The Last Letter of a Godly Grandfather

Recently my wife’s parents moved out of their home of many years.  In sorting through their files, they came across the typewritten, hand-edited letter in the picture.  This letter was from Miriam’s grandfather, Lubertus “Bert” Hoeksema, who intended them to read it on the day of his funeral.  He went to be with the Lord in 1990, and it is clear from the dates these thoughts were on his mind for many years.  

Reading it made me thankful for the godly family into which I married, and for the faith and prayers of this humble laborer that span generations of time.  I reproduce it here with only slight edits.  

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To my dear beloved Children, grandchildren, and great-grandchildren,

What thoughts went through your minds today when you have viewed my earthly remains for the last time?  My last prayer in your behalf has been offered.  May they follow you to the end of your days is my last and earnest prayer.  I dearly loved and thanked God for each one of you and so did mother.  My GREATEST REGRET is that I did not display or reveal it more (Eph. 6:4).  Mother’s prayers have followed us, I know. (Heb. 11:4b; Mark 14:8a; Phil. 4:19)  My parting advice is: meditate […]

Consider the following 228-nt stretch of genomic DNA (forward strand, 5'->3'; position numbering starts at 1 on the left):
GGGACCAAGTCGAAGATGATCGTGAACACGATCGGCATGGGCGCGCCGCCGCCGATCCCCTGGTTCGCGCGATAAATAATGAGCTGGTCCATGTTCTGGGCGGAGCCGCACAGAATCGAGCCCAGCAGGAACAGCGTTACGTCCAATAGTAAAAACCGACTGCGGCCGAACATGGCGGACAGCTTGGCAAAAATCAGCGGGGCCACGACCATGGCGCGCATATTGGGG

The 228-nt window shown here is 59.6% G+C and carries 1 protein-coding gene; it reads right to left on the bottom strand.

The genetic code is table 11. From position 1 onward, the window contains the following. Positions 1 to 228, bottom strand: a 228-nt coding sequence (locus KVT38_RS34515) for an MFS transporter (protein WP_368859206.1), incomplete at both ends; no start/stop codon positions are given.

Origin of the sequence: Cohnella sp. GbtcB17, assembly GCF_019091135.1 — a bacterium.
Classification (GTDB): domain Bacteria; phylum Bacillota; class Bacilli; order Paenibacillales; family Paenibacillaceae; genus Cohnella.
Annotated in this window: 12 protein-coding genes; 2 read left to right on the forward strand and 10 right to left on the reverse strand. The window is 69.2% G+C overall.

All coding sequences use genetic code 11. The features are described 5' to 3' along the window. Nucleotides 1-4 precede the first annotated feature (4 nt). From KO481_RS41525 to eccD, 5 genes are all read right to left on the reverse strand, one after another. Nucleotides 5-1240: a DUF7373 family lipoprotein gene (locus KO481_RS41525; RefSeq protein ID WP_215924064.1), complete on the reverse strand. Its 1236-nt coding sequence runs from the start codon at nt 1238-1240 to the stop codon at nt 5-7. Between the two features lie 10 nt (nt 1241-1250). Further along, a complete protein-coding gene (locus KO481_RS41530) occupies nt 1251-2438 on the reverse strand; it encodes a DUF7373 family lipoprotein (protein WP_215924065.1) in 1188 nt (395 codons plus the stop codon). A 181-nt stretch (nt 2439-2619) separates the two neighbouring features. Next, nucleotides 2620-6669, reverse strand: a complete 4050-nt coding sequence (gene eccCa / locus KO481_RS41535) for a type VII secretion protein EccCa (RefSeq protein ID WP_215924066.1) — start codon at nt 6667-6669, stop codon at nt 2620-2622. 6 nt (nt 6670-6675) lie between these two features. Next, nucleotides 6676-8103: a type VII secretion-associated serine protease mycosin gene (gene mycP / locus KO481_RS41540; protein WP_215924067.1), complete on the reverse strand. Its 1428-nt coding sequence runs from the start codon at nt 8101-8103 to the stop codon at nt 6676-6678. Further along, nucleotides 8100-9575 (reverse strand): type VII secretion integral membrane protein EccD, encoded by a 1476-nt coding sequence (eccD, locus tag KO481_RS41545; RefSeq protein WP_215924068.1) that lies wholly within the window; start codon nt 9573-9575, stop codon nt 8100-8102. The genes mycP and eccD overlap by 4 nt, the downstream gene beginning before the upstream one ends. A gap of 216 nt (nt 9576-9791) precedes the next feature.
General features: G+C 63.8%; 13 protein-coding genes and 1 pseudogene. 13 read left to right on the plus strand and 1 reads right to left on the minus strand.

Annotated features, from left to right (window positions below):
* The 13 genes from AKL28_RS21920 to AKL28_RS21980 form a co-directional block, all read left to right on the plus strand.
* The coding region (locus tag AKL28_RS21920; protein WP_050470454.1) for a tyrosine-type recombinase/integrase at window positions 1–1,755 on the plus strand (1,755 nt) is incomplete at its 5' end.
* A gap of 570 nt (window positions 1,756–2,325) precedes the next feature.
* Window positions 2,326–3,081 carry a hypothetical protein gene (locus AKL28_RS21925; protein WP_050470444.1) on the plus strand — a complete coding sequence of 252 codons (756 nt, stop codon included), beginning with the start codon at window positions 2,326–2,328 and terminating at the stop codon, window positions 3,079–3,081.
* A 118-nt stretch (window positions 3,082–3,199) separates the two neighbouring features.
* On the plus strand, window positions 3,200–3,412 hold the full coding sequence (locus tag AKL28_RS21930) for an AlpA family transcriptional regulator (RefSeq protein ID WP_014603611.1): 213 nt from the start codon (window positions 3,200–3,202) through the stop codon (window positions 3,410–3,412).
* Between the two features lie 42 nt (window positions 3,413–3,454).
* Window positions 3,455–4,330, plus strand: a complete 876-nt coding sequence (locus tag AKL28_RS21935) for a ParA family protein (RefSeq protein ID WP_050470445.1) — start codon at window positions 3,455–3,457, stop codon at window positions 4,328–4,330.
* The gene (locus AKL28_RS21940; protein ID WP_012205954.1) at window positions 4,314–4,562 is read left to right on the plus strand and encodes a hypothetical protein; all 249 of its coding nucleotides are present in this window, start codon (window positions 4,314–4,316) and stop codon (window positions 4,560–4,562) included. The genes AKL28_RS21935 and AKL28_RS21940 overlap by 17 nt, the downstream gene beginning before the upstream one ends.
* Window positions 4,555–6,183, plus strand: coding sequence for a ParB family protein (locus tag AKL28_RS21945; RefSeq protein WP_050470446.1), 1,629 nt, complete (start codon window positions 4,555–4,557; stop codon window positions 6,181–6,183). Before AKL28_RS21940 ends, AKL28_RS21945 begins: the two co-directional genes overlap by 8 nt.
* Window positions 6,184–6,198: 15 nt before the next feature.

A Deep Sigh

Following the election, a story from one of my mentors has come to mind.

When I was a young man in pastoral training, being dandled about upon the knee of Dr. Roy Blackwood as it were, he would tell me stories of the 17th century Covenanters in the United Societies of Scotland.  Often I heard him describe how these men and women, persecuted, pastor-less, and poor, would have rigorous discussions over Bible texts regarding life matters that were before them.

The Blog to End All Blogs? A Post-Election Plea

Many thanks to Barry York, James Faris and Nathan Eshelman – and by extension to Dr. Joel Beeke! – for your heartfelt articles pertaining to the national elections (forgive me if I missed any authors!).  Thanks for being willing to step into the virtual minefield of this volatile topic with  the courage of your convictions as well as the kindness and humility which demonstrate your sincere love for Christ and desire to serve Him.  Thanks for leading by example in ensuring that Gentle Reformation is able to address fiery topics with the fruit of the Spirit.